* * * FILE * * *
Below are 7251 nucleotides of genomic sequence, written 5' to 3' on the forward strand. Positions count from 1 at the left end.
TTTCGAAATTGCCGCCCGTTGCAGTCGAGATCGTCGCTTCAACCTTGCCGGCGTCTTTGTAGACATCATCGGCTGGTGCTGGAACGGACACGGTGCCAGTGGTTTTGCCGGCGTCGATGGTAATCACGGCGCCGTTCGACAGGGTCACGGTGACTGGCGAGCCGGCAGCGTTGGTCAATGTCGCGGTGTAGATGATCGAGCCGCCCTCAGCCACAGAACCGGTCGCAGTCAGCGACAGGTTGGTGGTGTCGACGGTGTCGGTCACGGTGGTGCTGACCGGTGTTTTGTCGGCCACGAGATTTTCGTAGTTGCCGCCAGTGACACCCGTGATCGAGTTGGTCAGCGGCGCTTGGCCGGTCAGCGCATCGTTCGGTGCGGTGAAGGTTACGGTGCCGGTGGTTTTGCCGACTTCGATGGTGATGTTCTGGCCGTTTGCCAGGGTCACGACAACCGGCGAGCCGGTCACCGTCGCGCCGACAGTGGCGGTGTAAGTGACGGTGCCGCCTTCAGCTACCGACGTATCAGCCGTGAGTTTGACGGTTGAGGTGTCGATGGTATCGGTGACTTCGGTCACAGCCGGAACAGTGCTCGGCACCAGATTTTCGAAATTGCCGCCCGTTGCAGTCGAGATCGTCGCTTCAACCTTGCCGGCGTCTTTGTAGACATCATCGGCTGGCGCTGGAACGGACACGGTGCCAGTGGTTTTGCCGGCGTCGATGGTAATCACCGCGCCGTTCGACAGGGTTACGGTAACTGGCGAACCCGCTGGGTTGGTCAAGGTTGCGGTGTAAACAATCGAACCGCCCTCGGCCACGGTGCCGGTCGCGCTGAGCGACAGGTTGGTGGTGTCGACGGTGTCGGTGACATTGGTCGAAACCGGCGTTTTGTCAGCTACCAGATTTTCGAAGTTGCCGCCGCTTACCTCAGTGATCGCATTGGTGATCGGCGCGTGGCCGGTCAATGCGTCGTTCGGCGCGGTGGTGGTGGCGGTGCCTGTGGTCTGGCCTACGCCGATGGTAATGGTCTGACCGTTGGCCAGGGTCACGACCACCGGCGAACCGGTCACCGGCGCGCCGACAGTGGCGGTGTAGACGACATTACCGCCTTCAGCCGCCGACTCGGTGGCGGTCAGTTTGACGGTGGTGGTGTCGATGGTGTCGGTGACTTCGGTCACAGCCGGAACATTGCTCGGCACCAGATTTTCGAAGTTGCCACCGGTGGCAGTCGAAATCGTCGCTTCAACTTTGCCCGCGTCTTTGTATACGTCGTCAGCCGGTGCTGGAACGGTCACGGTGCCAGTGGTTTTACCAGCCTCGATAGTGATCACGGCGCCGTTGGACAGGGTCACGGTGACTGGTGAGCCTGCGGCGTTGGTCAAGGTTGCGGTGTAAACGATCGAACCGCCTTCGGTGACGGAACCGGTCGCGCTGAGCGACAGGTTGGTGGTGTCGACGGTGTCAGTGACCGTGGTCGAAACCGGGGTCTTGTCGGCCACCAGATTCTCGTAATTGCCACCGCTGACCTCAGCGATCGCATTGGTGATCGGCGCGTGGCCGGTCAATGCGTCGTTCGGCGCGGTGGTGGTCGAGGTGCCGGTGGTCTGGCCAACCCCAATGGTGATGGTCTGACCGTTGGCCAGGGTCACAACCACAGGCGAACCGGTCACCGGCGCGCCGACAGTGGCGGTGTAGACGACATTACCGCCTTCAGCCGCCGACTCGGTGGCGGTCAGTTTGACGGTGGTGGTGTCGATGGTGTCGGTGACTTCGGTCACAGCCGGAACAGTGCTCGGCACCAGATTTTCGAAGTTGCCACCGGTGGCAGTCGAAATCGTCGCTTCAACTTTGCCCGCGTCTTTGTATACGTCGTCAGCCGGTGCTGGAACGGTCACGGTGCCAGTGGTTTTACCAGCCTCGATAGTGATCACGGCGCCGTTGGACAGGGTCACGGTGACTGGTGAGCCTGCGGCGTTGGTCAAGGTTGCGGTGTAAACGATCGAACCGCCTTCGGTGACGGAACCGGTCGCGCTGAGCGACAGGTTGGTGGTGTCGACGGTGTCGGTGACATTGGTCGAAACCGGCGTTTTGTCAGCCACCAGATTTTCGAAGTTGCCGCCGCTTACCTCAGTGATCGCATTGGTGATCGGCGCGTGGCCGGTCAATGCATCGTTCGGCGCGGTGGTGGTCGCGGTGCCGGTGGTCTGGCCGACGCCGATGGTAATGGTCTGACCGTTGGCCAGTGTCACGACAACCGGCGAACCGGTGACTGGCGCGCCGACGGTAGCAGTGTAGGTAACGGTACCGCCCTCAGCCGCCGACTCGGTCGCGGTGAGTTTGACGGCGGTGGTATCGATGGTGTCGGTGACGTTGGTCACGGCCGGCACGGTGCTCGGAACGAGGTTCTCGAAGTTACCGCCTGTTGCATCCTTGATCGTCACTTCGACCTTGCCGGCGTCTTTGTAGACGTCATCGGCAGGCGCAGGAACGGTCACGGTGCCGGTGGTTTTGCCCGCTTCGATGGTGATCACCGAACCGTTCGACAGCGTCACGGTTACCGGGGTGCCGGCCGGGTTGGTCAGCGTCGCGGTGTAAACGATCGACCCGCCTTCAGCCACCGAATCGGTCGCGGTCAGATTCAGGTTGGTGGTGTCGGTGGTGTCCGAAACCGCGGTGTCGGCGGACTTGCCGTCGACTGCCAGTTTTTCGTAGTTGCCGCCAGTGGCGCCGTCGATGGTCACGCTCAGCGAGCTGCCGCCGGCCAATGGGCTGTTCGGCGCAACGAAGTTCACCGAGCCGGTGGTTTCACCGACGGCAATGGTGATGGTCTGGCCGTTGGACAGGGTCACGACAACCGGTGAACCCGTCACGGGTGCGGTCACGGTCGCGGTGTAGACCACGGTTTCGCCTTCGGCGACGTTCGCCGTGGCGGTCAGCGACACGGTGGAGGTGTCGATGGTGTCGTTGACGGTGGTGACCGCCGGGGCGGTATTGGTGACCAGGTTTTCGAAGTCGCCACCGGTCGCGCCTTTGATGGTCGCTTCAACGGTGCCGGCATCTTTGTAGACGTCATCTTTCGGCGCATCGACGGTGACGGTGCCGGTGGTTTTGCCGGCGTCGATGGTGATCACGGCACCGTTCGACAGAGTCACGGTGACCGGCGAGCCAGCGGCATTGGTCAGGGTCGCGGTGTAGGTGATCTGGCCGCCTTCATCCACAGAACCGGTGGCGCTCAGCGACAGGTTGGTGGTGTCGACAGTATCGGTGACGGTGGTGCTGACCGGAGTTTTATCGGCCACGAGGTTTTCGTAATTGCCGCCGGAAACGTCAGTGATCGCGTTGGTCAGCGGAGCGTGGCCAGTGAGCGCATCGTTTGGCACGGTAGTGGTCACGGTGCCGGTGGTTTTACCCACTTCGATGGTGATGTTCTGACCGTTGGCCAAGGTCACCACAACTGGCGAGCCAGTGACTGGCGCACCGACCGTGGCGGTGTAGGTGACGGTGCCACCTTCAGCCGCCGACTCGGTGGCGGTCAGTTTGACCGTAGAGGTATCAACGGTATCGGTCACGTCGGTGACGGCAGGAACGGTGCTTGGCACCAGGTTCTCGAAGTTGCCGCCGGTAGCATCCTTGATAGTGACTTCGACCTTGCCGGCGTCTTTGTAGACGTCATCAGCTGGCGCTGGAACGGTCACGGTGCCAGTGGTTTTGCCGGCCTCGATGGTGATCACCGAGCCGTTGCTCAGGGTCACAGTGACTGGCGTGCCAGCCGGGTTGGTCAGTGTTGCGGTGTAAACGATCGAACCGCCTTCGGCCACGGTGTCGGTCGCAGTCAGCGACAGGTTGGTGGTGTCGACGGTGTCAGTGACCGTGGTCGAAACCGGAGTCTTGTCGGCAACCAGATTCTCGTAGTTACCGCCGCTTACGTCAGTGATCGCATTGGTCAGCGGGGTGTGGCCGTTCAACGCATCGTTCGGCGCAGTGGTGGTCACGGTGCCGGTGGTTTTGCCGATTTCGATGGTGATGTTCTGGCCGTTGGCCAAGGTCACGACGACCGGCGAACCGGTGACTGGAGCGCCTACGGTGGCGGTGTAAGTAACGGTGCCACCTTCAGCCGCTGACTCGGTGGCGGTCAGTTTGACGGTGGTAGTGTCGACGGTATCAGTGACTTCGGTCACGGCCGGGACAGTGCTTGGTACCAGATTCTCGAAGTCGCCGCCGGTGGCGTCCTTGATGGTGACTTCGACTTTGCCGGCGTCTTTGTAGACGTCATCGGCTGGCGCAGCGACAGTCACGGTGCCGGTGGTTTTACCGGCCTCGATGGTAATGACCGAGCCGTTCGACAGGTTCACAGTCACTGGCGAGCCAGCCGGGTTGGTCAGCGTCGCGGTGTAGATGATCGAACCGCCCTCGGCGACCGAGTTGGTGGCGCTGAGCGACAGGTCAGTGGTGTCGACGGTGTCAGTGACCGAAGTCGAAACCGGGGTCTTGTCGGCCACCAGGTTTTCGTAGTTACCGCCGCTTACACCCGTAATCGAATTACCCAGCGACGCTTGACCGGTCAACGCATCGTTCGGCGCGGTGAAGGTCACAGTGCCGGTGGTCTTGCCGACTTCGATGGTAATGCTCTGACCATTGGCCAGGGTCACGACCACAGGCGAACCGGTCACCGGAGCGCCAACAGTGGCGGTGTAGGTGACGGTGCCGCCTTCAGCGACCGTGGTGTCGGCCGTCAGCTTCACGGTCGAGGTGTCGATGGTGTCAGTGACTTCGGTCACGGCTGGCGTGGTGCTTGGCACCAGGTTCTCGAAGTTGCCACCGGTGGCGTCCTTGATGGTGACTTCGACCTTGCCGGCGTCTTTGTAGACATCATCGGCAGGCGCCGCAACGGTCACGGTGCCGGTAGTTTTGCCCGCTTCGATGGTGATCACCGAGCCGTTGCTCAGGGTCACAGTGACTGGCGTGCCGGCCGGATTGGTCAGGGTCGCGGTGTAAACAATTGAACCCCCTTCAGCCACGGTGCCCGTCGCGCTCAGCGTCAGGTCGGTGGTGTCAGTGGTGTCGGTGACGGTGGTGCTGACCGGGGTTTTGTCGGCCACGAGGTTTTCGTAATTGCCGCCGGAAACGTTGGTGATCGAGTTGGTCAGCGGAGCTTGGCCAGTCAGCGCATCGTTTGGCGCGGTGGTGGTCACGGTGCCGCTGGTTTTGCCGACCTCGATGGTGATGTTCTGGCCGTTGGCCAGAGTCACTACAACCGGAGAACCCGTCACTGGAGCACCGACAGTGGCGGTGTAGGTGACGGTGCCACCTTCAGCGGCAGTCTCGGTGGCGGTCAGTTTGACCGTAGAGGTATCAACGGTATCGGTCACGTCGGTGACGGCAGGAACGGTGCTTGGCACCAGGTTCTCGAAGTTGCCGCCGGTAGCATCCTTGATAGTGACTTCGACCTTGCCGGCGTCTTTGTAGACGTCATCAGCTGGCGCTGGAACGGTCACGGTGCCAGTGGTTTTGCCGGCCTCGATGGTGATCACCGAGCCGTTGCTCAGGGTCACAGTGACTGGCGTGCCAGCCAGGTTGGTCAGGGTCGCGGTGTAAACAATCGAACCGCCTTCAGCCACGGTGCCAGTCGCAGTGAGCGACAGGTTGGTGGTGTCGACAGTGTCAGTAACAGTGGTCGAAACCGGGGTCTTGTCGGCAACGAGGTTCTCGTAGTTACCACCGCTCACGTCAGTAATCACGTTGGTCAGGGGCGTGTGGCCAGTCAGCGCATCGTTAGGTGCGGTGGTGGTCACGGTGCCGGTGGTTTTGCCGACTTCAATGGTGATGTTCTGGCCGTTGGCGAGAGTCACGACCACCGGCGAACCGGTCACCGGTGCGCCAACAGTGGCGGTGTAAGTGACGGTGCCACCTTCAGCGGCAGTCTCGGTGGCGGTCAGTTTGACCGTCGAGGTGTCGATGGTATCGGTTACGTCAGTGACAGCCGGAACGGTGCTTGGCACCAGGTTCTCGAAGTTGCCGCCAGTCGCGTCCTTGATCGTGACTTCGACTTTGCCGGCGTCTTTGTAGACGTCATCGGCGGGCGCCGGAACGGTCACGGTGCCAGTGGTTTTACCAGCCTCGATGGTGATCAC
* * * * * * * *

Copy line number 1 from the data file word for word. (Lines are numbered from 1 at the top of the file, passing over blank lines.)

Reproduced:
Below are 7251 nucleotides of genomic sequence, written 5' to 3' on the forward strand. Positions count from 1 at the left end.